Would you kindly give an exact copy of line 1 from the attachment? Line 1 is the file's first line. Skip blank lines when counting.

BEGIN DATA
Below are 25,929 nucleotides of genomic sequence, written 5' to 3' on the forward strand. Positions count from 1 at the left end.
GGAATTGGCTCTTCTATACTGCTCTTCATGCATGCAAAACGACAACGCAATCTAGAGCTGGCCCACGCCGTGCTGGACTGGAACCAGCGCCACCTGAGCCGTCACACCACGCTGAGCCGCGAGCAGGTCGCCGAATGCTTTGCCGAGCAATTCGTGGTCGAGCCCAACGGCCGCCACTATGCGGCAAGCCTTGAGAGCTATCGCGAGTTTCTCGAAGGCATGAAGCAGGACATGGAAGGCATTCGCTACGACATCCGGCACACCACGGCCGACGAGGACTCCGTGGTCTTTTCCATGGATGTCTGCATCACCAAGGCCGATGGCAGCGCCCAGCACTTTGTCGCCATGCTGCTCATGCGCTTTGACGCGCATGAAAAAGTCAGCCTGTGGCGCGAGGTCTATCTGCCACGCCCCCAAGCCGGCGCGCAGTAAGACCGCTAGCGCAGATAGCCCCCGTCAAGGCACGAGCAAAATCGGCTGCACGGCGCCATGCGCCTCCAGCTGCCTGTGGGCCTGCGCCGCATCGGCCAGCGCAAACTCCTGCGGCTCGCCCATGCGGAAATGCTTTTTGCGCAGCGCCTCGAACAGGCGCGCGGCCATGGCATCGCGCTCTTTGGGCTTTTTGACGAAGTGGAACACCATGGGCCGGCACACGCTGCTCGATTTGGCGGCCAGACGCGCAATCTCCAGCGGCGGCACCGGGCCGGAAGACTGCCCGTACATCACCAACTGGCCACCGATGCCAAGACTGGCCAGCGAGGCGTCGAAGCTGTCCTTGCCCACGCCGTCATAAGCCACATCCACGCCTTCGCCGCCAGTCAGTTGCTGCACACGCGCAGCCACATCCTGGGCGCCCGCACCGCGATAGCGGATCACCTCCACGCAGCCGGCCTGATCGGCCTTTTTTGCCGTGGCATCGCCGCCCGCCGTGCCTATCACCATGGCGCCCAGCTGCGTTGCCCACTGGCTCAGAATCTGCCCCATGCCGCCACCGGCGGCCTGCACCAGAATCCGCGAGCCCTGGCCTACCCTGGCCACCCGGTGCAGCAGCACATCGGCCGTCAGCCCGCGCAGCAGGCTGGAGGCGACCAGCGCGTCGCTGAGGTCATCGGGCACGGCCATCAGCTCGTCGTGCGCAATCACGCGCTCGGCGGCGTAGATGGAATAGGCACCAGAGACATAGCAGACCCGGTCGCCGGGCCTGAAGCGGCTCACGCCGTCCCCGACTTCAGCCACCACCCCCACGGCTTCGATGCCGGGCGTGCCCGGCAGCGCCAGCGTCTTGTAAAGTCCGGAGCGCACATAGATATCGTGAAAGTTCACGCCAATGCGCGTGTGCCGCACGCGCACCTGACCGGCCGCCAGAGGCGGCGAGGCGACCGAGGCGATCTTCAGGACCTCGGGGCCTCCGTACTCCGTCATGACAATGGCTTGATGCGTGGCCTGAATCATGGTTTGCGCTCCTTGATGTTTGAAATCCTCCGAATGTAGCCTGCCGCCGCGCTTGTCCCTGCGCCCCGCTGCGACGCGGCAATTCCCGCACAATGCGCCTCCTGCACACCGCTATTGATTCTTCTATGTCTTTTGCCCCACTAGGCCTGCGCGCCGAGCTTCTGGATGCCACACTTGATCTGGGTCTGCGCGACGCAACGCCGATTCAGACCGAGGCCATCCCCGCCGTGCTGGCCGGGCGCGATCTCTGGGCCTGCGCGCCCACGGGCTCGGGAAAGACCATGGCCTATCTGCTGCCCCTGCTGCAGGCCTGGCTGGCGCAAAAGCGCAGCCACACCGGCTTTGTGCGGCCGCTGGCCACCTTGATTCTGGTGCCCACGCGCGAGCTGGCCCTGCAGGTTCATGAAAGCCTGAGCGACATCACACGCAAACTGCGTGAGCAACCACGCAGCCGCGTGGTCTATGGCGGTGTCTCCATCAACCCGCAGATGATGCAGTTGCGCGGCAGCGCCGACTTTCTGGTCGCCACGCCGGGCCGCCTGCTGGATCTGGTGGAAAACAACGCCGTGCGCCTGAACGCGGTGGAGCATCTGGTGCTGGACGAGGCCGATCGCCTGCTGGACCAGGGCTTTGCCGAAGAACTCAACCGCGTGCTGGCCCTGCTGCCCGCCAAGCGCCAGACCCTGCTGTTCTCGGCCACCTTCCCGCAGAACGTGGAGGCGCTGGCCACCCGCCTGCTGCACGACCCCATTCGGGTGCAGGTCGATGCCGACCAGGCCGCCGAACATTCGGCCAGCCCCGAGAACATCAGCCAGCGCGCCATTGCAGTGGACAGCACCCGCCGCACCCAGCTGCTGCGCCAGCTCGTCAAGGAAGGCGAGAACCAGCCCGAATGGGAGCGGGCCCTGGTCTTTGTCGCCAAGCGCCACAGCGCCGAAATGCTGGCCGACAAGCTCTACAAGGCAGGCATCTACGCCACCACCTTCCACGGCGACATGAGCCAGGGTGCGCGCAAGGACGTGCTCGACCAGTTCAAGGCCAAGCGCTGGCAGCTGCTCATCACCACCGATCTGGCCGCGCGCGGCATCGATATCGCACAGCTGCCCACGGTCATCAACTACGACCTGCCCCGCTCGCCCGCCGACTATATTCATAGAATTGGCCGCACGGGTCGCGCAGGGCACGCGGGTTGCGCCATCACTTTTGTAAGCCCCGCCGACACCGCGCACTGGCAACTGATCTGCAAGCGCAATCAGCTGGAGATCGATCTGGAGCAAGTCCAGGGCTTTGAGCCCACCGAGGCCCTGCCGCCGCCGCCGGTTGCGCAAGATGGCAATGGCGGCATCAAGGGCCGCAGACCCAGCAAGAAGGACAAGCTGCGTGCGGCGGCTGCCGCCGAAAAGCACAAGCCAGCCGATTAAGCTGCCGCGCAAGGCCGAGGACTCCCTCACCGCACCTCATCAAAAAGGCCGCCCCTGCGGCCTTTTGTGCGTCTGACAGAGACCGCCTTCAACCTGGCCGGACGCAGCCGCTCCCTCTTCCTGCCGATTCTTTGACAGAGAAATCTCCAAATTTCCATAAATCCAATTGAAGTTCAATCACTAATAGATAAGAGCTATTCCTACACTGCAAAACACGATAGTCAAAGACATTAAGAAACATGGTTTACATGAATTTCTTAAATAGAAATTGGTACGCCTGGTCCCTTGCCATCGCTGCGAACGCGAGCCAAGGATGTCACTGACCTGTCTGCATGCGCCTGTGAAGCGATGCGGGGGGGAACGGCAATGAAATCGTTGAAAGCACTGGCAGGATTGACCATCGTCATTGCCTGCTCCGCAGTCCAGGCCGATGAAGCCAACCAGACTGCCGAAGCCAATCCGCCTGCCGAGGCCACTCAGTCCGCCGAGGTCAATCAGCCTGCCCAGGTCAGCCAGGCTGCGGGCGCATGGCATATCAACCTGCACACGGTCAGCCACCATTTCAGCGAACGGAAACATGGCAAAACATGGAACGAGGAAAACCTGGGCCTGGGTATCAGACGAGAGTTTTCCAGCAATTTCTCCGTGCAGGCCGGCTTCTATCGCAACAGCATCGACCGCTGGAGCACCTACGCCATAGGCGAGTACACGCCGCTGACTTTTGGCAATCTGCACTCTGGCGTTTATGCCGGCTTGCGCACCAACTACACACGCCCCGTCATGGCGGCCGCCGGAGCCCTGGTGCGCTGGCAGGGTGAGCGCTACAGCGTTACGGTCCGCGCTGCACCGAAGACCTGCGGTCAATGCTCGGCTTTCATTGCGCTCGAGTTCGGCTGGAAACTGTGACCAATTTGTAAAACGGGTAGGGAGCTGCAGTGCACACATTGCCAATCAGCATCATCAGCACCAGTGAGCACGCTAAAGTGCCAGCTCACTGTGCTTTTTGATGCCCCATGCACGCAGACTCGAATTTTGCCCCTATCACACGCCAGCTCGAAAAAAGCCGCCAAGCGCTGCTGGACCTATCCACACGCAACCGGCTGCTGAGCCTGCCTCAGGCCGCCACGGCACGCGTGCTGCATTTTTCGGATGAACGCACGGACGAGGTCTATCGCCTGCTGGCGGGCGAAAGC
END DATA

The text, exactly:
Below are 25,929 nucleotides of genomic sequence, written 5' to 3' on the forward strand. Positions count from 1 at the left end.